‘Raising Boys’ offers a humorous look into a mother’s life

By A Contributor

On days when her boys charged through the hardware store, brandishing a pitchfork and screaming like crazed ninjas, or used black markers to create their favorite Beatles hairstyle, Rachel Balducci wished she possessed the magic wand of motherhood to reverse her situation, that is, to have had five girls and maybe, just maybe, one boy.

But, in reality, Balducci and her husband shared many happy moments raising five rampageous (and at times, annoying) boys: baby Henry, Augie, Ethan, Elliott and Charlie.

You will laugh, sigh, grimace and shout (and maybe shed a few tears) when you follow day-by-day and night rituals of a humorist mom and her pack of wild cowboys and ‘indians in her book, “Raising Boys is a Full-Contact Sport.”

Ahh, come on now, mom, surely it can’t be that bad! Remember who was it that remarked, “There are no bad boys?” Balducci begs to differ on occasion, in her own amusing way, of course.

Mothers throughout the land will gain much inspiration and chin-up from Balducci as she reveals in one section labeled, “Why do they stare at us?”

No matter where Balducci once took her boys, there were gaping mouths and prying eyes. When Elliott or brother Ethan took off in the grocery store, poor mom finally tracked them down.

One stood in a shallow refrigerator unit, while the other attempted to squeeze him in then put the lid down.

Any wise mother would have yelled: “STOP RIGHT THERE!” And, Balducci, being a wise mom herself, did just that…. which brought about more quizzing gazes and ‘tsks-tsks” from strangers, from mothers, who seemed to forget what life was like for her and her brood of seven pouting sisters and one sweet little boy.

Talk of fatigue, frustration and deal-making with God, Balducci had yet to experience something more rude and redundant: people would ask her, “Well, when are you going to have a girl?” It wasn’t that she did not like girls, and, oh, did these nosey folks think that her husband had nothing to do with that at all? Gee, people, do you think she had a choice in knowing for sure if and when that adorable little girl will come to the rescue?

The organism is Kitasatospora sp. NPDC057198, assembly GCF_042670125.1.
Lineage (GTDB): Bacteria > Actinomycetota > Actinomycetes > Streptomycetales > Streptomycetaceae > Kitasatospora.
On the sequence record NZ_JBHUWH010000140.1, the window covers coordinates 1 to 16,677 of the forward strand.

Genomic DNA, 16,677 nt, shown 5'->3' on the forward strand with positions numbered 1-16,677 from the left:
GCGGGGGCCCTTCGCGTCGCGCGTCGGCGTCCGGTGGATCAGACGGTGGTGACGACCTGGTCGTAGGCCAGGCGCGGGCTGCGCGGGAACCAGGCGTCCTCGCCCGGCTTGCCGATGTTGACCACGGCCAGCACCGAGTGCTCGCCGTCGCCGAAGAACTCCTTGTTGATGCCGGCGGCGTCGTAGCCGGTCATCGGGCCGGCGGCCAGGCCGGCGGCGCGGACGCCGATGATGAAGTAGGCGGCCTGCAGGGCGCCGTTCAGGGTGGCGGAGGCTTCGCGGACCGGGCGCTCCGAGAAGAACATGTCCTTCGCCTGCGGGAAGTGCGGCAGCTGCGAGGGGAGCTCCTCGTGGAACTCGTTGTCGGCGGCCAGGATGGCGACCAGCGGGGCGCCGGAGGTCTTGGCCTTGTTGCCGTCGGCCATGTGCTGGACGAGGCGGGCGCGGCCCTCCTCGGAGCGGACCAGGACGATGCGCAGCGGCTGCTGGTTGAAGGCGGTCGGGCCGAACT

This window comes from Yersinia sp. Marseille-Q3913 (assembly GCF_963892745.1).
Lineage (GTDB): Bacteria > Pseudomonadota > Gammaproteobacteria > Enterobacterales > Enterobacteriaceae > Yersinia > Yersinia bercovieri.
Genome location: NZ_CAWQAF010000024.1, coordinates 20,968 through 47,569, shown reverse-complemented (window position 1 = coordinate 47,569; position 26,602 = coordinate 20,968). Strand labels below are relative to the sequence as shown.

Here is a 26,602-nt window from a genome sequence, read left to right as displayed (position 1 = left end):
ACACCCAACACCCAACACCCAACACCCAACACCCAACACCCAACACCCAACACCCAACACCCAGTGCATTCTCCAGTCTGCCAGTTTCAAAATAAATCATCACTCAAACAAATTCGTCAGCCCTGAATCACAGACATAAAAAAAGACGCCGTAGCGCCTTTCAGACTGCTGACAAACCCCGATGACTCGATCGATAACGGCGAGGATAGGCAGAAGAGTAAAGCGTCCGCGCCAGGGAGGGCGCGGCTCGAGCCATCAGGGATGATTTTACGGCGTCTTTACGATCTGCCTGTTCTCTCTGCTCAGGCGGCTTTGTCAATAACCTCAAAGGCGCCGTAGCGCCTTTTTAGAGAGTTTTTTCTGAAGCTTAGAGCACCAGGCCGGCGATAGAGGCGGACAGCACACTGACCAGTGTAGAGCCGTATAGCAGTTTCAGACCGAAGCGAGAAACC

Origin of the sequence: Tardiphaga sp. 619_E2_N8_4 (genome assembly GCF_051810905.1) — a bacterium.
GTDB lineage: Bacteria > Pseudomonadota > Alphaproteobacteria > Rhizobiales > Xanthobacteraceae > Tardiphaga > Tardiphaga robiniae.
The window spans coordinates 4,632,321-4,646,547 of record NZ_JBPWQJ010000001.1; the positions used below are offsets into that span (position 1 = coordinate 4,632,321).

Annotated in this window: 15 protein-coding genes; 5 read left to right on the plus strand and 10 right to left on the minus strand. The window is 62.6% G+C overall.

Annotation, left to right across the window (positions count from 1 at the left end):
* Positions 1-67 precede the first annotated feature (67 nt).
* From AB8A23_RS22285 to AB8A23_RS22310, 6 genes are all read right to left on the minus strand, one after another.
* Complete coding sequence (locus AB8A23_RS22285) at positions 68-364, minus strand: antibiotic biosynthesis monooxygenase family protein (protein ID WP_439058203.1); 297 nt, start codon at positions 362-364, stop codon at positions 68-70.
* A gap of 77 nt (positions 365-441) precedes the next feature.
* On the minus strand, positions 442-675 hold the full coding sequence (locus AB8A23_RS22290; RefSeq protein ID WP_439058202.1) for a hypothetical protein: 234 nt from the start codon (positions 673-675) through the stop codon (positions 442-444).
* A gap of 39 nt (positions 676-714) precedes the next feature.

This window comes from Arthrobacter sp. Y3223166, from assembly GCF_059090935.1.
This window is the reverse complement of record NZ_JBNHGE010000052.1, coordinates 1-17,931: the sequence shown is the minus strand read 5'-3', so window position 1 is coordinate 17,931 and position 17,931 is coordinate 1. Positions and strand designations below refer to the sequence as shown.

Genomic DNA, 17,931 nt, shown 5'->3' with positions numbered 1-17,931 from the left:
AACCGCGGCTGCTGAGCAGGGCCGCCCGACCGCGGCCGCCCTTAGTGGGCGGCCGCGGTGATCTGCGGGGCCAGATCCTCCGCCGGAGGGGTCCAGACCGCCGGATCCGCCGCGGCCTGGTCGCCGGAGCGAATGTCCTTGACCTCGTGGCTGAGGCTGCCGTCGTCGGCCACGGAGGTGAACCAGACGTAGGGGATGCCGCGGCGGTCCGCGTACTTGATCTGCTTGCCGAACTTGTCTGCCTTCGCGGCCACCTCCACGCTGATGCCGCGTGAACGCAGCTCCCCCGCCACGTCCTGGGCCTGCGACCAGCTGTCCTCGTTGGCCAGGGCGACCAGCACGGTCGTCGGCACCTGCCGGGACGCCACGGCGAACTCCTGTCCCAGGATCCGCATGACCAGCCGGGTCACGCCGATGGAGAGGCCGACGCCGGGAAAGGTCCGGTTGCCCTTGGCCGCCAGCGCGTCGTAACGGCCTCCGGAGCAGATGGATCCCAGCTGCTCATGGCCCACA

Thank goodness Balducci’s boys had grown up strong (and temperamental), with a sense of humor.

Thank goodness for their understanding of settling a disagreement by ganging up on brother, punching him in the stomach, then suddenly all is forgiven and the five wrestle like their idols, those World Wrestling champs they imitate in front of the TV.

  What mother could stifle a laugh concerning an inquiry from Elliott, “When are you going to have more children?” When Balducci asked him, “Why?,” the smart boy-child replied, “So I’d have another little fella to beat up.”

  And so it goes…But there is good news: the five boys finally got their wish—a little sister to beat up.

  Even if you are not married and do not have children, or might wonder if children could be in the picture, “Raising Boys” serves as wonderful entertainment.

Balducci immediately got me involved with her role.

I laughed…a lot, I chuckled over the way mom got her boys to “hit the target” when they peed, and even accepted the times when they missed the toilet.

One son was so pleased as he told mom, “Thanks for putting in the leaf.” His aim was right on target.

  If you are tired, in need of a different kind of break, go ahead and pick up a copy at the library, bookstore or even in some grocery stores.

You will automatically realize that you have made a good choice when you notice Balducci’s website printed in the book. After you do, then you can relax and follow her on

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